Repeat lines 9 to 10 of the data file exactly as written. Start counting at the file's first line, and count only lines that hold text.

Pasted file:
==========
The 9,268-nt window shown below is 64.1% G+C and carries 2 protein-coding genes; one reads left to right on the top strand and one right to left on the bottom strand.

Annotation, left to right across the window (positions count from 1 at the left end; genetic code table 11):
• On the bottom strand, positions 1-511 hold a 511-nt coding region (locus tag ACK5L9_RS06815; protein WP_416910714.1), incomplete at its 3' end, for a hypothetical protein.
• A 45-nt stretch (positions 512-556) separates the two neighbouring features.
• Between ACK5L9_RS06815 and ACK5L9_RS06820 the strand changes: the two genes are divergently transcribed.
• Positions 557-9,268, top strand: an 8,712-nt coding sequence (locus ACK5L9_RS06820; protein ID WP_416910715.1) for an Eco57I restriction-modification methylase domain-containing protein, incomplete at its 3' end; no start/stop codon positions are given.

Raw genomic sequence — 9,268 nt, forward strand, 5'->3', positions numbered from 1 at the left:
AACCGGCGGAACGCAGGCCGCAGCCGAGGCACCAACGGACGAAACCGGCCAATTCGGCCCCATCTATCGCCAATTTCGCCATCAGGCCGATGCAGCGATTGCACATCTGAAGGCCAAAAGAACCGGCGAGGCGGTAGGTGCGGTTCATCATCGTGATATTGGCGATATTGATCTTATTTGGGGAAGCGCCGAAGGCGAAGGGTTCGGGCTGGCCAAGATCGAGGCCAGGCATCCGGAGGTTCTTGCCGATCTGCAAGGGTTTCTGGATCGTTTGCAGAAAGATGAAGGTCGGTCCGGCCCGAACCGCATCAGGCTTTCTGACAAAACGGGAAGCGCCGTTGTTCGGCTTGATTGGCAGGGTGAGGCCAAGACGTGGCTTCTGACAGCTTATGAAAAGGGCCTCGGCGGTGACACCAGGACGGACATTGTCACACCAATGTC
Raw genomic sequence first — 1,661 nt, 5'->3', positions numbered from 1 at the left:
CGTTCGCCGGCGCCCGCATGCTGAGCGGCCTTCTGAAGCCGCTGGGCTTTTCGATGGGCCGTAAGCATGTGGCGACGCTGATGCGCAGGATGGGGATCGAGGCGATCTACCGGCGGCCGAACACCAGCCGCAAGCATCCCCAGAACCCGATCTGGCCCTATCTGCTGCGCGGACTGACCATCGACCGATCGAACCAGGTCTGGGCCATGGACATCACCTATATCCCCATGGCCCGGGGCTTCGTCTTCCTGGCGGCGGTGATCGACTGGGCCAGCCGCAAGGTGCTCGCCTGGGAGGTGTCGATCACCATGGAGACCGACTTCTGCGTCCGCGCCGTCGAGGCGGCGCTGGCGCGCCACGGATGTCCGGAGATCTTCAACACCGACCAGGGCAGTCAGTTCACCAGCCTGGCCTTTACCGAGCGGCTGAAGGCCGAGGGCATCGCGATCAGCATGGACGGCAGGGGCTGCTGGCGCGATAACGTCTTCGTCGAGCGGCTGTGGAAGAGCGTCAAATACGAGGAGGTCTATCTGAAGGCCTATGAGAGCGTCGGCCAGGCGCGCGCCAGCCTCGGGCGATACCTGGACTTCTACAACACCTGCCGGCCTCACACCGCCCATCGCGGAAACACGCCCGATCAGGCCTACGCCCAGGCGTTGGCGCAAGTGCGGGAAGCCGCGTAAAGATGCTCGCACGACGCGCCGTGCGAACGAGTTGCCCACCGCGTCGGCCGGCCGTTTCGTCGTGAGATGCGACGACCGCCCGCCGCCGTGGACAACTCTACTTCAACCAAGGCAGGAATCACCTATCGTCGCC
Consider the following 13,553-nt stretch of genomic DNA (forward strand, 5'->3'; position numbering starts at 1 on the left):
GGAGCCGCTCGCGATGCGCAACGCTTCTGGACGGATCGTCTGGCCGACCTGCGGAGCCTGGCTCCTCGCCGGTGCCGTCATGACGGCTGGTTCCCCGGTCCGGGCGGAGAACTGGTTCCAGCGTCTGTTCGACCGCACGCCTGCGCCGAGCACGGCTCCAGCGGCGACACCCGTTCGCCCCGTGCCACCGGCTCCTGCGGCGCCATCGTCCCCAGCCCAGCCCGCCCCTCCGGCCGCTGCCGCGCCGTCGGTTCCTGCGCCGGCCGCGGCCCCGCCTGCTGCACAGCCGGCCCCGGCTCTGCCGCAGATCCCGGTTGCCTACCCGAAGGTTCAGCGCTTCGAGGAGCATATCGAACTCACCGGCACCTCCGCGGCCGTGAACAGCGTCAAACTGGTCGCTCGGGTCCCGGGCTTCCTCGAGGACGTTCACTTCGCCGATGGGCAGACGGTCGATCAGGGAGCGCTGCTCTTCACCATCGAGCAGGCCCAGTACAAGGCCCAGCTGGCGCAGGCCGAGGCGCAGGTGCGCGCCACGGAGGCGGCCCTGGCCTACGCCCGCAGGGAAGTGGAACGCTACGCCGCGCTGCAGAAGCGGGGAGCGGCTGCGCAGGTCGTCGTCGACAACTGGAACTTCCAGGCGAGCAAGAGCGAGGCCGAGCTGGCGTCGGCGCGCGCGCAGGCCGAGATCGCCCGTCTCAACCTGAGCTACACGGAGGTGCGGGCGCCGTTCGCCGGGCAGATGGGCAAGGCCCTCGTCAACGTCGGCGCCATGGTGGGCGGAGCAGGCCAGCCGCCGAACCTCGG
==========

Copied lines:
Raw genomic sequence first — 1,661 nt, 5'->3', positions numbered from 1 at the left:
CGTTCGCCGGCGCCCGCATGCTGAGCGGCCTTCTGAAGCCGCTGGGCTTTTCGATGGGCCGTAAGCATGTGGCGACGCTGATGCGCAGGATGGGGATCGAGGCGATCTACCGGCGGCCGAACACCAGCCGCAAGCATCCCCAGAACCCGATCTGGCCCTATCTGCTGCGCGGACTGACCATCGACCGATCGAACCAGGTCTGGGCCATGGACATCACCTATATCCCCATGGCCCGGGGCTTCGTCTTCCTGGCGGCGGTGATCGACTGGGCCAGCCGCAAGGTGCTCGCCTGGGAGGTGTCGATCACCATGGAGACCGACTTCTGCGTCCGCGCCGTCGAGGCGGCGCTGGCGCGCCACGGATGTCCGGAGATCTTCAACACCGACCAGGGCAGTCAGTTCACCAGCCTGGCCTTTACCGAGCGGCTGAAGGCCGAGGGCATCGCGATCAGCATGGACGGCAGGGGCTGCTGGCGCGATAACGTCTTCGTCGAGCGGCTGTGGAAGAGCGTCAAATACGAGGAGGTCTATCTGAAGGCCTATGAGAGCGTCGGCCAGGCGCGCGCCAGCCTCGGGCGATACCTGGACTTCTACAACACCTGCCGGCCTCACACCGCCCATCGCGGAAACACGCCCGATCAGGCCTACGCCCAGGCGTTGGCGCAAGTGCGGGAAGCCGCGTAAAGATGCTCGCACGACGCGCCGTGCGAACGAGTTGCCCACCGCGTCGGCCGGCCGTTTCGTCGTGAGATGCGACGACCGCCCGCCGCCGTGGACAACTCTACTTCAACCAAGGCAGGAATCACCTATCGTCGCC